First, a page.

(392f) Incomplete Quality Control of Yeast-Secreted Multidomain Proteins
AIChE Annual Meeting
Wednesday, November 19, 2008 - 10:20am to 10:40am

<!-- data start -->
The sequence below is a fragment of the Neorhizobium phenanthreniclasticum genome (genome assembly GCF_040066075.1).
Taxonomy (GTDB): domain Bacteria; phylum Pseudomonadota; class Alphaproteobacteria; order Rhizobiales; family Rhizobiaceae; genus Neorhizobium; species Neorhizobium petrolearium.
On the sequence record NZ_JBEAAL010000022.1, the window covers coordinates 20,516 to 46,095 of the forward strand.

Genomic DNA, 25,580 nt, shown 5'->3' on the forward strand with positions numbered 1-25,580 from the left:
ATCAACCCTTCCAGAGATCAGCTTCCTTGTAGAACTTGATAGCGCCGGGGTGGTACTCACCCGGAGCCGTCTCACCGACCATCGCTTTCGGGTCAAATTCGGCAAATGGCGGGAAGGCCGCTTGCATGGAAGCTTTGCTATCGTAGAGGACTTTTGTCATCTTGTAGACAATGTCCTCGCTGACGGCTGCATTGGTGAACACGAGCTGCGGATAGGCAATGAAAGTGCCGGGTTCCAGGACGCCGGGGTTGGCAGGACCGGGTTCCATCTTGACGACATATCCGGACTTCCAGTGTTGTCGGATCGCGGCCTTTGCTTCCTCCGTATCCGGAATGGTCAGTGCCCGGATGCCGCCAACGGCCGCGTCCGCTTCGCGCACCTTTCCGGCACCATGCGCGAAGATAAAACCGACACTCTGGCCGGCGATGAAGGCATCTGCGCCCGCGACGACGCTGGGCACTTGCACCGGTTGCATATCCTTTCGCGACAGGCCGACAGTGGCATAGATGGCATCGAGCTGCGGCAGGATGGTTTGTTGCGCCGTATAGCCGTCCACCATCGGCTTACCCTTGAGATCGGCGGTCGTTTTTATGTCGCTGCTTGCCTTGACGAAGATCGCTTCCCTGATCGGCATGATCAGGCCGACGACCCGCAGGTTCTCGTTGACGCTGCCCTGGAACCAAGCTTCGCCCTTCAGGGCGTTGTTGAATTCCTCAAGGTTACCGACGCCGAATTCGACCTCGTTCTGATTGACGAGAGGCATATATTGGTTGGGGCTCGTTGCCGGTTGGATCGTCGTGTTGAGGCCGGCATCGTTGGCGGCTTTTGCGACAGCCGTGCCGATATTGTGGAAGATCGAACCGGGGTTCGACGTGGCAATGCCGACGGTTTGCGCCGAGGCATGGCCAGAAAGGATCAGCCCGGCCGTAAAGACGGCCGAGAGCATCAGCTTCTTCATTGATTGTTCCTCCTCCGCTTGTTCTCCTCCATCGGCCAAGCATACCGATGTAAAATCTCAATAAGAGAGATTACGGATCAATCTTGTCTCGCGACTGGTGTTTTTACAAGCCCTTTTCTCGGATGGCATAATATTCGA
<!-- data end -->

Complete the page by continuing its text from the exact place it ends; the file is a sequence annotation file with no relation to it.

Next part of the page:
Saccharomyces cerevisiae is an advantageous host organism for expression of a number of proteins, particularly those requiring post-translational processing such as disulfide bond formation. Proteins bound for secretion from yeast are subject to quality control mechanisms in the endoplasmic reticulum believed to ensure only fully folded, native proteins are exported from the ER and secreted from the cell. This quality control mechanism has been exploited to engineer proteins for increased thermal stability and secretion level using yeast surface display. We have recently probed the limits of yeast's ability to discriminate two-domain fusion proteins based on differences in thermostability. Secretion products of model proteins demonstrating moderate to high stability were characterized by flow cytometry and Western blotting of surface-expressed fusions. Results indicate that proteins with domains of moderate stability can be secreted in a heterogeneously truncated form, with truncations proceeding from the C-terminus. Inhibitor studies suggest that truncation results from partial proteasomal degradation, suggesting that targeting of incompletely folded secretory proteins to the endoplasmic reticulum-associated degradation pathway in yeast is not irreversible.